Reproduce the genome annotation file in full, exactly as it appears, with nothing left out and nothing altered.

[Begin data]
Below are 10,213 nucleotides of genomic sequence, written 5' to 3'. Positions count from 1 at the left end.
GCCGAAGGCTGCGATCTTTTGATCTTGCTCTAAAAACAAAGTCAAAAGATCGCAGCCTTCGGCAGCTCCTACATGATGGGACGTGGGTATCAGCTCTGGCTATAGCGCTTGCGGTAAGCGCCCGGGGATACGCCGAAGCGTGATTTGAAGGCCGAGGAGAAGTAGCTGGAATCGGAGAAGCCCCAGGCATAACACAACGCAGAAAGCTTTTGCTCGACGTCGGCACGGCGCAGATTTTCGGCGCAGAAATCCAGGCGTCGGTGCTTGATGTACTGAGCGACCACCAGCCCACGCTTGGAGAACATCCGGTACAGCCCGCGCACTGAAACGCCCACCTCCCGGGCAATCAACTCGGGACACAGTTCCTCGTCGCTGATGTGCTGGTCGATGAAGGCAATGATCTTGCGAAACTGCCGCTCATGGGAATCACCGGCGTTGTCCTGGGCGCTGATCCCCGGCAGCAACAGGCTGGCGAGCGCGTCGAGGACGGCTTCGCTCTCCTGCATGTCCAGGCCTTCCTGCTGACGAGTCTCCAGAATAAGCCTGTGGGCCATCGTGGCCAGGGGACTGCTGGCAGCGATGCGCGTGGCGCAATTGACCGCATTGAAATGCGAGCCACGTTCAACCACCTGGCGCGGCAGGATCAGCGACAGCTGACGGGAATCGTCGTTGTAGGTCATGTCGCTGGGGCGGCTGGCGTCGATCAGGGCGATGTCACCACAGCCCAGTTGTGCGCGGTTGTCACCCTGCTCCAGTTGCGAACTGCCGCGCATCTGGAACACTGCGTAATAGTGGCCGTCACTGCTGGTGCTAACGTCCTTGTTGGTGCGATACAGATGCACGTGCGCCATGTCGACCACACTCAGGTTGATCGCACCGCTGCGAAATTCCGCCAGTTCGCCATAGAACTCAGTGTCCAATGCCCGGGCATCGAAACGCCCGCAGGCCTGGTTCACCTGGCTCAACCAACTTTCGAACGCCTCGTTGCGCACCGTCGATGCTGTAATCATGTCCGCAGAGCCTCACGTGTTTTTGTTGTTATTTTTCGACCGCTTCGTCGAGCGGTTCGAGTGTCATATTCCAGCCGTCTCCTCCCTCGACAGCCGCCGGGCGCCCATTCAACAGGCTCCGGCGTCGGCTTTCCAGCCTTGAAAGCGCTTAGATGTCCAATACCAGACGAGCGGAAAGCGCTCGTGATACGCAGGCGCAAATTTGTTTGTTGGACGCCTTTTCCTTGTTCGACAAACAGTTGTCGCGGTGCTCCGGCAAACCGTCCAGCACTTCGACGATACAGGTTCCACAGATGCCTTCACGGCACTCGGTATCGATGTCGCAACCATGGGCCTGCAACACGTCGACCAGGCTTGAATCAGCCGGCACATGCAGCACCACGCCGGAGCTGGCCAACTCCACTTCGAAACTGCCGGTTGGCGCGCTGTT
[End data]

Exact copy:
Below are 10,213 nucleotides of genomic sequence, written 5' to 3'. Positions count from 1 at the left end.
GCCGAAGGCTGCGATCTTTTGATCTTGCTCTAAAAACAAAGTCAAAAGATCGCAGCCTTCGGCAGCTCCTACATGATGGGACGTGGGTATCAGCTCTGGCTATAGCGCTTGCGGTAAGCGCCCGGGGATACGCCGAAGCGTGATTTGAAGGCCGAGGAGAAGTAGCTGGAATCGGAGAAGCCCCAGGCATAACACAACGCAGAAAGCTTTTGCTCGACGTCGGCACGGCGCAGATTTTCGGCGCAGAAATCCAGGCGTCGGTGCTTGATGTACTGAGCGACCACCAGCCCACGCTTGGAGAACATCCGGTACAGCCCGCGCACTGAAACGCCCACCTCCCGGGCAATCAACTCGGGACACAGTTCCTCGTCGCTGATGTGCTGGTCGATGAAGGCAATGATCTTGCGAAACTGCCGCTCATGGGAATCACCGGCGTTGTCCTGGGCGCTGATCCCCGGCAGCAACAGGCTGGCGAGCGCGTCGAGGACGGCTTCGCTCTCCTGCATGTCCAGGCCTTCCTGCTGACGAGTCTCCAGAATAAGCCTGTGGGCCATCGTGGCCAGGGGACTGCTGGCAGCGATGCGCGTGGCGCAATTGACCGCATTGAAATGCGAGCCACGTTCAACCACCTGGCGCGGCAGGATCAGCGACAGCTGACGGGAATCGTCGTTGTAGGTCATGTCGCTGGGGCGGCTGGCGTCGATCAGGGCGATGTCACCACAGCCCAGTTGTGCGCGGTTGTCACCCTGCTCCAGTTGCGAACTGCCGCGCATCTGGAACACTGCGTAATAGTGGCCGTCACTGCTGGTGCTAACGTCCTTGTTGGTGCGATACAGATGCACGTGCGCCATGTCGACCACACTCAGGTTGATCGCACCGCTGCGAAATTCCGCCAGTTCGCCATAGAACTCAGTGTCCAATGCCCGGGCATCGAAACGCCCGCAGGCCTGGTTCACCTGGCTCAACCAACTTTCGAACGCCTCGTTGCGCACCGTCGATGCTGTAATCATGTCCGCAGAGCCTCACGTGTTTTTGTTGTTATTTTTCGACCGCTTCGTCGAGCGGTTCGAGTGTCATATTCCAGCCGTCTCCTCCCTCGACAGCCGCCGGGCGCCCATTCAACAGGCTCCGGCGTCGGCTTTCCAGCCTTGAAAGCGCTTAGATGTCCAATACCAGACGAGCGGAAAGCGCTCGTGATACGCAGGCGCAAATTTGTTTGTTGGACGCCTTTTCCTTGTTCGACAAACAGTTGTCGCGGTGCTCCGGCAAACCGTCCAGCACTTCGACGATACAGGTTCCACAGATGCCTTCACGGCACTCGGTATCGATGTCGCAACCATGGGCCTGCAACACGTCGACCAGGCTTGAATCAGCCGGCACATGCAGCACCACGCCGGAGCTGGCCAACTCCACTTCGAAACTGCCGGTTGGCGCGCTGTT